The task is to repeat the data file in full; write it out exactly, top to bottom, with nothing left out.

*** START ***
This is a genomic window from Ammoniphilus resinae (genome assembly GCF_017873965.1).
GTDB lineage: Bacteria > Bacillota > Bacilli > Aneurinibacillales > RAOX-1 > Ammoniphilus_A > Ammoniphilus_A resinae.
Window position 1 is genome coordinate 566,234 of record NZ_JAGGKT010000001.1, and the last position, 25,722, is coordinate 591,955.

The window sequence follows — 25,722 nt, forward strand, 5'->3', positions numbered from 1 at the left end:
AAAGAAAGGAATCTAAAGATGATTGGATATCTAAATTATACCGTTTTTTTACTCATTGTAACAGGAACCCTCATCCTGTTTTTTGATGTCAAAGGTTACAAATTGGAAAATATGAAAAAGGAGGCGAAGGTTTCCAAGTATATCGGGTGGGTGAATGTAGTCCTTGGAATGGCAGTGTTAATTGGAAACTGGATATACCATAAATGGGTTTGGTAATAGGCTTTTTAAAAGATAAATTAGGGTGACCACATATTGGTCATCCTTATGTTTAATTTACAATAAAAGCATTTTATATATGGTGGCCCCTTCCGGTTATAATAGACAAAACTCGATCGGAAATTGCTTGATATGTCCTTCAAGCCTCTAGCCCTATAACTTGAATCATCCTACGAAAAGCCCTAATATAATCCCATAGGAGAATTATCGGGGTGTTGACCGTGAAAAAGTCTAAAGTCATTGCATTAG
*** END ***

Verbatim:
This is a genomic window from Ammoniphilus resinae (genome assembly GCF_017873965.1).
GTDB lineage: Bacteria > Bacillota > Bacilli > Aneurinibacillales > RAOX-1 > Ammoniphilus_A > Ammoniphilus_A resinae.
Window position 1 is genome coordinate 566,234 of record NZ_JAGGKT010000001.1, and the last position, 25,722, is coordinate 591,955.

The window sequence follows — 25,722 nt, forward strand, 5'->3', positions numbered from 1 at the left end:
AAAGAAAGGAATCTAAAGATGATTGGATATCTAAATTATACCGTTTTTTTACTCATTGTAACAGGAACCCTCATCCTGTTTTTTGATGTCAAAGGTTACAAATTGGAAAATATGAAAAAGGAGGCGAAGGTTTCCAAGTATATCGGGTGGGTGAATGTAGTCCTTGGAATGGCAGTGTTAATTGGAAACTGGATATACCATAAATGGGTTTGGTAATAGGCTTTTTAAAAGATAAATTAGGGTGACCACATATTGGTCATCCTTATGTTTAATTTACAATAAAAGCATTTTATATATGGTGGCCCCTTCCGGTTATAATAGACAAAACTCGATCGGAAATTGCTTGATATGTCCTTCAAGCCTCTAGCCCTATAACTTGAATCATCCTACGAAAAGCCCTAATATAATCCCATAGGAGAATTATCGGGGTGTTGACCGTGAAAAAGTCTAAAGTCATTGCATTAG